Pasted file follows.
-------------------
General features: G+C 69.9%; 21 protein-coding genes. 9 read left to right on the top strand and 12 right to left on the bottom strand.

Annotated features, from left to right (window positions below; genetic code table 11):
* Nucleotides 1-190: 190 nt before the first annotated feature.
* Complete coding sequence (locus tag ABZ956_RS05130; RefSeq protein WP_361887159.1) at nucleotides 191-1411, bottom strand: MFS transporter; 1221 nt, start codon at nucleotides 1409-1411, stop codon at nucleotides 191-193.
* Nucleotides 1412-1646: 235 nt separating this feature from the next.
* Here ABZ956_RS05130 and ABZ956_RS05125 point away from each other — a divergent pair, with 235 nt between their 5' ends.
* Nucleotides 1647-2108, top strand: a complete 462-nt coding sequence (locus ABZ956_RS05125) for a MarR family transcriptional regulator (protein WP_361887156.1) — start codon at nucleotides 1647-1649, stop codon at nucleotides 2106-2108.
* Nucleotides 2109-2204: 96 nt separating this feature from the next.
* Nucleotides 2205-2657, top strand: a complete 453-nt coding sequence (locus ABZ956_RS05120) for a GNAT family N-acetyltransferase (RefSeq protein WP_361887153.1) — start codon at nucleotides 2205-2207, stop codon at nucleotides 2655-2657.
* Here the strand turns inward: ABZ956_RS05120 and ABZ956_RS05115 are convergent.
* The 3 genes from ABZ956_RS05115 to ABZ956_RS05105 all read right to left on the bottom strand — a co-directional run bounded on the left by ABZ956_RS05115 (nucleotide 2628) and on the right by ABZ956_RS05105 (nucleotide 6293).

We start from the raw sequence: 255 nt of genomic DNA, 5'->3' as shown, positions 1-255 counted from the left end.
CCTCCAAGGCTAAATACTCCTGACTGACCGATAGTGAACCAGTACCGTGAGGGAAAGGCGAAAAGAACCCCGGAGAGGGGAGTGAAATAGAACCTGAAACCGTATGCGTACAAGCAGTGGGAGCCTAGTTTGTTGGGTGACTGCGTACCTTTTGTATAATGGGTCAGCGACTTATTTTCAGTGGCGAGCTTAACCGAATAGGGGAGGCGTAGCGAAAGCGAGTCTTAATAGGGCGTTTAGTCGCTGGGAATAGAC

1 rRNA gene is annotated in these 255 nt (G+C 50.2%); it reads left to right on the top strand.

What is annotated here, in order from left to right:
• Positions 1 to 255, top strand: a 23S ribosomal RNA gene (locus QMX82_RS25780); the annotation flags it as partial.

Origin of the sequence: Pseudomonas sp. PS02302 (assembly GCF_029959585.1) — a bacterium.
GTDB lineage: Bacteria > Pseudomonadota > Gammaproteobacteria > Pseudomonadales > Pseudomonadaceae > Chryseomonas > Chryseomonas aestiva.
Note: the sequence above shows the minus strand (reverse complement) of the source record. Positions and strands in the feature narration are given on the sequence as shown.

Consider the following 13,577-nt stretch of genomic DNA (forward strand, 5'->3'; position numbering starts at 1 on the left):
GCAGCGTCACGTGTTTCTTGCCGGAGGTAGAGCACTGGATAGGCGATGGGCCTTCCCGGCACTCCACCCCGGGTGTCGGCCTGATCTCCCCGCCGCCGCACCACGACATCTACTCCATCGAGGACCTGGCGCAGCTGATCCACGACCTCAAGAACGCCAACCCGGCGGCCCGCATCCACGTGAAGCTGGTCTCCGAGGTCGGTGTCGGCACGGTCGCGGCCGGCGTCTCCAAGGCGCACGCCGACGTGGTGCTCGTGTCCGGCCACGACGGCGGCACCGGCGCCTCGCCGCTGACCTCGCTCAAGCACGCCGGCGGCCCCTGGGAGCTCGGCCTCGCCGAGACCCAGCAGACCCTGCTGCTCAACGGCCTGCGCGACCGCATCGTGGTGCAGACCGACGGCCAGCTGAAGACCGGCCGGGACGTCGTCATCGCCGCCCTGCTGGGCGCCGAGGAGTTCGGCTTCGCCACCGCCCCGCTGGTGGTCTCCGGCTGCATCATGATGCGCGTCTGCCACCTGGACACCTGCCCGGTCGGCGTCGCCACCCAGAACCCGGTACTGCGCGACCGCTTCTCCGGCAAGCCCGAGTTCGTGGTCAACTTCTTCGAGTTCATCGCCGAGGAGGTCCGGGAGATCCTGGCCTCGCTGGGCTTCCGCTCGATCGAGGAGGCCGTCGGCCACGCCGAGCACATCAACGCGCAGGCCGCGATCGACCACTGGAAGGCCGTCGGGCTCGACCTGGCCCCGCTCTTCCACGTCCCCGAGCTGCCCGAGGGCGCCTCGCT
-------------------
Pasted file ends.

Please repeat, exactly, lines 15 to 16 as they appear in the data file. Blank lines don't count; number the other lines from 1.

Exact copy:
What is annotated here, in order from left to right:
• Positions 1 to 255, top strand: a 23S ribosomal RNA gene (locus QMX82_RS25780); the annotation flags it as partial.